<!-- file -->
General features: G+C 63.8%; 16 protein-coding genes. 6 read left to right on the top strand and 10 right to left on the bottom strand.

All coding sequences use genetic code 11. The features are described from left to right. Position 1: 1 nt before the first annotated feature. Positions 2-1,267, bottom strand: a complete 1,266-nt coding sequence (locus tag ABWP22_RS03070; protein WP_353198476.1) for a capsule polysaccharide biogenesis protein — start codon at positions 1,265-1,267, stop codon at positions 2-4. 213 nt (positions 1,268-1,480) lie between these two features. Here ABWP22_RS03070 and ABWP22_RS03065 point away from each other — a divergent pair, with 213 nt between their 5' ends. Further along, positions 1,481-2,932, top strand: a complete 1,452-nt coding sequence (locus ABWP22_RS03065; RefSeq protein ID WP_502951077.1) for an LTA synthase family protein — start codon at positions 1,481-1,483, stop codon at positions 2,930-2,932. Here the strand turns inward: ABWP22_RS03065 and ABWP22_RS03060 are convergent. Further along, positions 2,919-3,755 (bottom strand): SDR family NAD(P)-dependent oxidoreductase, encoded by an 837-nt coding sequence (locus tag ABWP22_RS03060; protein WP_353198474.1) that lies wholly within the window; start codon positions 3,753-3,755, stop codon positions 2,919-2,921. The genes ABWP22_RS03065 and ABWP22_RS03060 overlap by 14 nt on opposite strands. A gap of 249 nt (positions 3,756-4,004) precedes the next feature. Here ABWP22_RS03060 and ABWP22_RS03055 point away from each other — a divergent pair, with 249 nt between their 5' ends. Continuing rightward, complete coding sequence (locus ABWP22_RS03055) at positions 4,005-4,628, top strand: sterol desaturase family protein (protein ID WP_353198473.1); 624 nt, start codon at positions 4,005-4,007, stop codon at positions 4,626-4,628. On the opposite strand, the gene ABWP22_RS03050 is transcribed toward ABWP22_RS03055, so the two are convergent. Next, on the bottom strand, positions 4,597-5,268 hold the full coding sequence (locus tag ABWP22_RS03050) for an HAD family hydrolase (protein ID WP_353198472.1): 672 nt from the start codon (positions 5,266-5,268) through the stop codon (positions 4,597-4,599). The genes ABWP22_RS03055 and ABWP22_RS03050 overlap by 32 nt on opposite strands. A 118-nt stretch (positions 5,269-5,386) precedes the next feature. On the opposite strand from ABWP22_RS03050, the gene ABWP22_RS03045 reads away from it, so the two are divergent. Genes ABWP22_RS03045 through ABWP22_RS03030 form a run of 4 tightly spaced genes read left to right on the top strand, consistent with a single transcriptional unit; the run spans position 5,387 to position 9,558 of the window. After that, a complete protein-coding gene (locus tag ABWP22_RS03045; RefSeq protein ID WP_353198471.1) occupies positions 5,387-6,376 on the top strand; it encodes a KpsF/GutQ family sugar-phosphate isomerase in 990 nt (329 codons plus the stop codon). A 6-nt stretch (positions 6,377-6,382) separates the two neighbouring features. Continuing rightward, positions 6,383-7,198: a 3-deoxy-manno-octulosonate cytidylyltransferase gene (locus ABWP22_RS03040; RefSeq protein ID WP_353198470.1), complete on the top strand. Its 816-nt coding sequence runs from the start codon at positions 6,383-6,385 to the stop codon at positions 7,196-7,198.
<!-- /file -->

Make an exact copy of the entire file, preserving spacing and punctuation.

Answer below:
General features: G+C 63.8%; 16 protein-coding genes. 6 read left to right on the top strand and 10 right to left on the bottom strand.

All coding sequences use genetic code 11. The features are described from left to right. Position 1: 1 nt before the first annotated feature. Positions 2-1,267, bottom strand: a complete 1,266-nt coding sequence (locus tag ABWP22_RS03070; protein WP_353198476.1) for a capsule polysaccharide biogenesis protein — start codon at positions 1,265-1,267, stop codon at positions 2-4. 213 nt (positions 1,268-1,480) lie between these two features. Here ABWP22_RS03070 and ABWP22_RS03065 point away from each other — a divergent pair, with 213 nt between their 5' ends. Further along, positions 1,481-2,932, top strand: a complete 1,452-nt coding sequence (locus ABWP22_RS03065; RefSeq protein ID WP_502951077.1) for an LTA synthase family protein — start codon at positions 1,481-1,483, stop codon at positions 2,930-2,932. Here the strand turns inward: ABWP22_RS03065 and ABWP22_RS03060 are convergent. Further along, positions 2,919-3,755 (bottom strand): SDR family NAD(P)-dependent oxidoreductase, encoded by an 837-nt coding sequence (locus tag ABWP22_RS03060; protein WP_353198474.1) that lies wholly within the window; start codon positions 3,753-3,755, stop codon positions 2,919-2,921. The genes ABWP22_RS03065 and ABWP22_RS03060 overlap by 14 nt on opposite strands. A gap of 249 nt (positions 3,756-4,004) precedes the next feature. Here ABWP22_RS03060 and ABWP22_RS03055 point away from each other — a divergent pair, with 249 nt between their 5' ends. Continuing rightward, complete coding sequence (locus ABWP22_RS03055) at positions 4,005-4,628, top strand: sterol desaturase family protein (protein ID WP_353198473.1); 624 nt, start codon at positions 4,005-4,007, stop codon at positions 4,626-4,628. On the opposite strand, the gene ABWP22_RS03050 is transcribed toward ABWP22_RS03055, so the two are convergent. Next, on the bottom strand, positions 4,597-5,268 hold the full coding sequence (locus tag ABWP22_RS03050) for an HAD family hydrolase (protein ID WP_353198472.1): 672 nt from the start codon (positions 5,266-5,268) through the stop codon (positions 4,597-4,599). The genes ABWP22_RS03055 and ABWP22_RS03050 overlap by 32 nt on opposite strands. A 118-nt stretch (positions 5,269-5,386) precedes the next feature. On the opposite strand from ABWP22_RS03050, the gene ABWP22_RS03045 reads away from it, so the two are divergent. Genes ABWP22_RS03045 through ABWP22_RS03030 form a run of 4 tightly spaced genes read left to right on the top strand, consistent with a single transcriptional unit; the run spans position 5,387 to position 9,558 of the window. After that, a complete protein-coding gene (locus tag ABWP22_RS03045; RefSeq protein ID WP_353198471.1) occupies positions 5,387-6,376 on the top strand; it encodes a KpsF/GutQ family sugar-phosphate isomerase in 990 nt (329 codons plus the stop codon). A 6-nt stretch (positions 6,377-6,382) separates the two neighbouring features. Continuing rightward, positions 6,383-7,198: a 3-deoxy-manno-octulosonate cytidylyltransferase gene (locus ABWP22_RS03040; RefSeq protein ID WP_353198470.1), complete on the top strand. Its 816-nt coding sequence runs from the start codon at positions 6,383-6,385 to the stop codon at positions 7,196-7,198.